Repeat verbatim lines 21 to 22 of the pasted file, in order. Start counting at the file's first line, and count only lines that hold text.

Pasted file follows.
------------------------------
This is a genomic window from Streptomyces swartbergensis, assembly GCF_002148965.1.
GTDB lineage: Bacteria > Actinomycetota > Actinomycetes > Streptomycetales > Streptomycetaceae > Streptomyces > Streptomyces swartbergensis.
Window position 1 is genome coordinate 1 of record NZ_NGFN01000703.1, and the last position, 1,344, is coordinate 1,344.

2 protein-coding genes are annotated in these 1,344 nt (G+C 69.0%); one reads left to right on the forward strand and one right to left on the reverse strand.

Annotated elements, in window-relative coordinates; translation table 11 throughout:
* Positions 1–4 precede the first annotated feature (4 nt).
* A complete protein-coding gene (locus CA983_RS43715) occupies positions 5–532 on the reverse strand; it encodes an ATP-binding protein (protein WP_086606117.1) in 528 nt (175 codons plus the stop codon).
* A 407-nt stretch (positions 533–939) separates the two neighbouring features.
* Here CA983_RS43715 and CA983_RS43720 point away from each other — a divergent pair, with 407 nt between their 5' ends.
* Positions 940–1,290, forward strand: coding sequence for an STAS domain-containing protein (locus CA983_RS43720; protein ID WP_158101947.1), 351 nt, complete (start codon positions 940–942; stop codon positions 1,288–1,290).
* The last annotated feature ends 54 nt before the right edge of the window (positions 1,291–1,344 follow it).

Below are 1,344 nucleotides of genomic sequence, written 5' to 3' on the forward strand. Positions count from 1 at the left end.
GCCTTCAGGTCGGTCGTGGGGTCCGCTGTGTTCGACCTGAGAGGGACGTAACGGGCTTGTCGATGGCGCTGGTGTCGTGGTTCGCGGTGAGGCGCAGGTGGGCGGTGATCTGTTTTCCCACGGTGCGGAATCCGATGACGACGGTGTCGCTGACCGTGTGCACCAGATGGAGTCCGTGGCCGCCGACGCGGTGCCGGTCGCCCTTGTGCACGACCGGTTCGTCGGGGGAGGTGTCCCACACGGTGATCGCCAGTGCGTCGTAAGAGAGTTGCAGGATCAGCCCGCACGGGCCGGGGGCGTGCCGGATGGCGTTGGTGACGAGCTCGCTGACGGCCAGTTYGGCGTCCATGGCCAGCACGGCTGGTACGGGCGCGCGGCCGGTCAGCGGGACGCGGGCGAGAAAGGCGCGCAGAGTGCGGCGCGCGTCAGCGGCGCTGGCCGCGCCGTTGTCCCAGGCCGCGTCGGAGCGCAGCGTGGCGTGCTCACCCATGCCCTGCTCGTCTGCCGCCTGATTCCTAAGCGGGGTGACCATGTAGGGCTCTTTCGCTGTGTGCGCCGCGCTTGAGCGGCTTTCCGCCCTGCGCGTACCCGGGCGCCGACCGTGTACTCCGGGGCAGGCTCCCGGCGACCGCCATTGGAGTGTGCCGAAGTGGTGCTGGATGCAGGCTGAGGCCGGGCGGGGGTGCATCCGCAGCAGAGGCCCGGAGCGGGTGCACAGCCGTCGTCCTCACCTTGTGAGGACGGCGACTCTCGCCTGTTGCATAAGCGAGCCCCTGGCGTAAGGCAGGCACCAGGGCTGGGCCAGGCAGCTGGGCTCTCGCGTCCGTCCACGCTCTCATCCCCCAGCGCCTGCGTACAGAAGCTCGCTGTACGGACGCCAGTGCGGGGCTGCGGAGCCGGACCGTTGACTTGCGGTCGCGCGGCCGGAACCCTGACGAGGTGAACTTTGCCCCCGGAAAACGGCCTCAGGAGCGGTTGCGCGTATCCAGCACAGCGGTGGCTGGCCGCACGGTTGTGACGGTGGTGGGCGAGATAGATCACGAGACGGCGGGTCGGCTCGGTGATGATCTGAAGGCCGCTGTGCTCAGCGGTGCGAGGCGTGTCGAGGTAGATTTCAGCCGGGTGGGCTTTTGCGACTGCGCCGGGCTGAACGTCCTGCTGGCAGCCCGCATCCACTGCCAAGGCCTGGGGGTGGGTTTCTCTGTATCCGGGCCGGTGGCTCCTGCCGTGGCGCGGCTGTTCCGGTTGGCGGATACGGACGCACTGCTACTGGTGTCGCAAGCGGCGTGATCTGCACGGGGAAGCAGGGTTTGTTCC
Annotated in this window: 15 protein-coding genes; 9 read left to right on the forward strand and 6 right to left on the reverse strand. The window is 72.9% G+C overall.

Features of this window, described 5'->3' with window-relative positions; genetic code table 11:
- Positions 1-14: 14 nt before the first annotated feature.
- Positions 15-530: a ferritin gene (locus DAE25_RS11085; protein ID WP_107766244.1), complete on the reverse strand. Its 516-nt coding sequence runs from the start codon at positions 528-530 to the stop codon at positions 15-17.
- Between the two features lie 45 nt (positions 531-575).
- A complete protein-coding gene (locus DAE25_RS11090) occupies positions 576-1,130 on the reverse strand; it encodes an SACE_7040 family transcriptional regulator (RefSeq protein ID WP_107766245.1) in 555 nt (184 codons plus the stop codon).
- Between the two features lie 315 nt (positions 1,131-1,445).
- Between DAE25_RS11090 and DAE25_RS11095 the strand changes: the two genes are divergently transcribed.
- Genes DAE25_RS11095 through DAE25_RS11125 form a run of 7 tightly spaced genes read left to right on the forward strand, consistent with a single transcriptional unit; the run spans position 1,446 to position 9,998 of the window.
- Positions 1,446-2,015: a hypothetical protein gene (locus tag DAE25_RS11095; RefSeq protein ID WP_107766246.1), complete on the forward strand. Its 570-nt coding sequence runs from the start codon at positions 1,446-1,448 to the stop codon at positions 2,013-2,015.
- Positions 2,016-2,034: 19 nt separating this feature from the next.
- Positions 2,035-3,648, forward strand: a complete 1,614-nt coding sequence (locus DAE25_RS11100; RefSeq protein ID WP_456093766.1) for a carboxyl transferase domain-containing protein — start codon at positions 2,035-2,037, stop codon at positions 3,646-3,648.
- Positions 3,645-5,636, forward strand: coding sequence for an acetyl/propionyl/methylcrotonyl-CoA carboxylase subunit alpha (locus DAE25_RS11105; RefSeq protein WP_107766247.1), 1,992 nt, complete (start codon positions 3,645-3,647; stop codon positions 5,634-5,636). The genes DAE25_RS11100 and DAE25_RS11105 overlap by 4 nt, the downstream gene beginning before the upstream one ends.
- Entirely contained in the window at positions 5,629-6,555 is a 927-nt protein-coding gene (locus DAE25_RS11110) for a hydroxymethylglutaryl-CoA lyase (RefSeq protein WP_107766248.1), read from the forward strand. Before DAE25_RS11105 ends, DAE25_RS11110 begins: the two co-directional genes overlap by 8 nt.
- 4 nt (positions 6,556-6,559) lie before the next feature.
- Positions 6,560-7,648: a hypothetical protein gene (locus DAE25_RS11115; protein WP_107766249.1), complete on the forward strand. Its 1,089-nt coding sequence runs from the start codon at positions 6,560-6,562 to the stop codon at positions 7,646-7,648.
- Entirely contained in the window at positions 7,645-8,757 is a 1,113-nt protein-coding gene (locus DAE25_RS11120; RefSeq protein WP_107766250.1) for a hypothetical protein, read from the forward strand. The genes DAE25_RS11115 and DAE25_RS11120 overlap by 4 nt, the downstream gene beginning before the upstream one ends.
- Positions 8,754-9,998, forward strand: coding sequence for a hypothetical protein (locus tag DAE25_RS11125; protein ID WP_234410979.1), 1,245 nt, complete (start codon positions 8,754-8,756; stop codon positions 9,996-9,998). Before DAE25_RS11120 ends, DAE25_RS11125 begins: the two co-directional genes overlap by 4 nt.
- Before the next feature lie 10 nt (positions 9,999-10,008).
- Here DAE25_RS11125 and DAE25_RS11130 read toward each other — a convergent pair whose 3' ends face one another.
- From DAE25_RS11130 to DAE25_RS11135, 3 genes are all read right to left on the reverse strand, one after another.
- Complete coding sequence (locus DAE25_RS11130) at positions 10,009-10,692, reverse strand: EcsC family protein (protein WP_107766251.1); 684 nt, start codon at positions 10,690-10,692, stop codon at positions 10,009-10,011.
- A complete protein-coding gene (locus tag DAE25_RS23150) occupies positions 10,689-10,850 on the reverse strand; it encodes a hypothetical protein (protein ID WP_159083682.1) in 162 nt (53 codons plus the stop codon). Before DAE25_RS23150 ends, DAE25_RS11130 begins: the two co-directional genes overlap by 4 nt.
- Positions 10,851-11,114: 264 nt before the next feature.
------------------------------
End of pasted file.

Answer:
- Between DAE25_RS11090 and DAE25_RS11095 the strand changes: the two genes are divergently transcribed.
- Genes DAE25_RS11095 through DAE25_RS11125 form a run of 7 tightly spaced genes read left to right on the forward strand, consistent with a single transcriptional unit; the run spans position 1,446 to position 9,998 of the window.